Ankle-brachial index, and resulting aspirin therapy, may not be needed for healthier patients
MONDAY, March 1 (HealthDay News) -- A new Scottish study raises questions about the value of both the ankle-brachial index, a test widely used to diagnose the risk of blood vessel problems in the legs, and the common practice of prescribing low-dose aspirin to reduce that risk.
The ankle-brachial index (ABI) measures blood pressure in the arm and the ankle. Conventional wisdom is that a low ABI number is a sign of peripheral artery disease, a narrowing or blocking of arteries in the legs that can lead to clotting problems in the lower limbs, heart disease or stroke. Aspirin reduces the chances of such blood clots but can raise the risk of bleeding episodes.
The Scottish study, which followed nearly 29,000 cardiovascular-healthy men and women aged 50 to 75 for nearly 10 years and assigned 3,350 to a test of aspirin therapy on the basis of ABI test results, found no decreased incidence of blood vessel problems -- but a higher incidence of major bleeding incidents -- in the aspirin group.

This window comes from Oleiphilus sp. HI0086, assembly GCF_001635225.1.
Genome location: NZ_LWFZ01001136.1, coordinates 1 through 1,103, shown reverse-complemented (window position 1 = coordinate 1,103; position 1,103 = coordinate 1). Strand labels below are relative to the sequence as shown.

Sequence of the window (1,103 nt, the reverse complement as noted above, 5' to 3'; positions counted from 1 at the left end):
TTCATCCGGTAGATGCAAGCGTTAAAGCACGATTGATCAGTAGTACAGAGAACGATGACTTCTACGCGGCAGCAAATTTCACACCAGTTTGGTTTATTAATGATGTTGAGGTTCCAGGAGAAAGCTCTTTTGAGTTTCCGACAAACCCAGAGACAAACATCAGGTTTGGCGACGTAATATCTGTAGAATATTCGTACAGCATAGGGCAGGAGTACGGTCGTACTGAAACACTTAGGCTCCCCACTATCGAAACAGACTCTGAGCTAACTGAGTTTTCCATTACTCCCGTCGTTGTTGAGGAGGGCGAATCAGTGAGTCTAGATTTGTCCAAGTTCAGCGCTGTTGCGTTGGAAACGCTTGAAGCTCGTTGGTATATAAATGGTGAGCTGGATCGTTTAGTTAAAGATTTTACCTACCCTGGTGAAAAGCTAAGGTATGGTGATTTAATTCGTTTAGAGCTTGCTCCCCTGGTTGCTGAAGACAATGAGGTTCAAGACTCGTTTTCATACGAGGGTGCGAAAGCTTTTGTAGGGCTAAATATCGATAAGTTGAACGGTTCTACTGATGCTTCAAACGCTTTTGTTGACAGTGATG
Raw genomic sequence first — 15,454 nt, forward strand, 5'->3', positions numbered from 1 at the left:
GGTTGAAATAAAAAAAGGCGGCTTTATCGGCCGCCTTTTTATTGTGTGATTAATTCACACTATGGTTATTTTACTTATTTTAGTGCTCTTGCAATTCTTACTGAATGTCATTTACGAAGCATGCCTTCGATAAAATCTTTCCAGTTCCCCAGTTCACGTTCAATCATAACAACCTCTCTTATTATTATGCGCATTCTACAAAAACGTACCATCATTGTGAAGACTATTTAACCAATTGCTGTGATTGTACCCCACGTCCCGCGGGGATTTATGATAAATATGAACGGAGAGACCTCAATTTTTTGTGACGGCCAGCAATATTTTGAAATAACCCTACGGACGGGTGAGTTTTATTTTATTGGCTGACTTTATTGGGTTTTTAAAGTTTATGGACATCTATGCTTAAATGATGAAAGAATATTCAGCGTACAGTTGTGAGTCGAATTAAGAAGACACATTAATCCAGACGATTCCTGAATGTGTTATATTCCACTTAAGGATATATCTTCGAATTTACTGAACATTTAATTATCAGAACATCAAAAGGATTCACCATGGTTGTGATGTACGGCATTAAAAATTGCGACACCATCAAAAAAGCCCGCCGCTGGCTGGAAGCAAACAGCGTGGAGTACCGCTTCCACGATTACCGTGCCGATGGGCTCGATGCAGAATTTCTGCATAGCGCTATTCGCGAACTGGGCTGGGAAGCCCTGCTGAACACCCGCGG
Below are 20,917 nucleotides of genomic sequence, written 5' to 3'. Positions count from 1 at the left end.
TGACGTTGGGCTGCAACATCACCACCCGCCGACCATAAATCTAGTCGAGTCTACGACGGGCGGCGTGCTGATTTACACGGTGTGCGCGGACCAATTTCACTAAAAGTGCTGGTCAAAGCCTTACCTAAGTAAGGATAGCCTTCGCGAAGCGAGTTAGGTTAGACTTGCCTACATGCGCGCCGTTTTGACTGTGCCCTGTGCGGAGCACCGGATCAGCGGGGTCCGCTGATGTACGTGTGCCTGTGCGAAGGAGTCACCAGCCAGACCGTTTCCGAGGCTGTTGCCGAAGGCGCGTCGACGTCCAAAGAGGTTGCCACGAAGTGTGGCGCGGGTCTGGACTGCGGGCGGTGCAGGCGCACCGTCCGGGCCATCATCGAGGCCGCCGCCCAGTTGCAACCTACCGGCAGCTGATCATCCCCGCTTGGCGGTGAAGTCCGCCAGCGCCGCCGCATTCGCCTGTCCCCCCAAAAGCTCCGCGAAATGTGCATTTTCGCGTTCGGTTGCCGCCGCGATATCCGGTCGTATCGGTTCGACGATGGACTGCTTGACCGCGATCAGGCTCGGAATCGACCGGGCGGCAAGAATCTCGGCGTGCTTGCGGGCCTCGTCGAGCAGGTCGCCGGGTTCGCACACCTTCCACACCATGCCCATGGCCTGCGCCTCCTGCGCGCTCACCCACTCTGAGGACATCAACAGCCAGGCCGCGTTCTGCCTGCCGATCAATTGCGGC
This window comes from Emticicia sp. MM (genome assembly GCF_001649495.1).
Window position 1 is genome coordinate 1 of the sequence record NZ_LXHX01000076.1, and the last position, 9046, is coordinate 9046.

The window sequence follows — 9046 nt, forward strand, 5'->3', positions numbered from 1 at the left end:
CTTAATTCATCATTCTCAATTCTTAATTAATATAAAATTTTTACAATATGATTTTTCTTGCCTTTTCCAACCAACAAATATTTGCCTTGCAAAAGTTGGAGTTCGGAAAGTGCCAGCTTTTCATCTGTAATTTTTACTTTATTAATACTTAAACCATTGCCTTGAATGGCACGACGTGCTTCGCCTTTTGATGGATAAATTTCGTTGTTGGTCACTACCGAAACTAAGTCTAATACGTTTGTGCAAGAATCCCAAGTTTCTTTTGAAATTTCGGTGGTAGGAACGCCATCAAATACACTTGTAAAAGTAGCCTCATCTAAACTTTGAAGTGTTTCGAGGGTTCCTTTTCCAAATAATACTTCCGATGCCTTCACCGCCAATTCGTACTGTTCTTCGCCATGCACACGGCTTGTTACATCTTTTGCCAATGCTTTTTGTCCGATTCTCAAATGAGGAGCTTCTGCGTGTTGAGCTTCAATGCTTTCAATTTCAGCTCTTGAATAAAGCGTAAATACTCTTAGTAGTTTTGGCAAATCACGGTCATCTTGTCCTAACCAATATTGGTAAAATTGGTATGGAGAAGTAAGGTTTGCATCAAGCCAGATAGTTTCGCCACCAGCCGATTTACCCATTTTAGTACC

To Dr. F. Gerald R. Fowkes, a professor of epidemiology at the University of Edinburgh and lead author of the report in the March 3 issue of the Journal of the American Medical Association, the results show that routine use of the ABI test for screening in people without risk factors for cardiovascular disease might not be warranted.
"That there was no difference in the two groups is partly due to the fact that when you screen people who in general feel quite healthy, some of those individuals don't continue taking aspirin because they feel quite well," Fowkes said.
So ABI test screening might be reserved for people with known risk factors, he said. As a general screening tool, "our trial would suggest that in clinical practice one would have to approach this with caution," Fowkes said. "If we are going to use the
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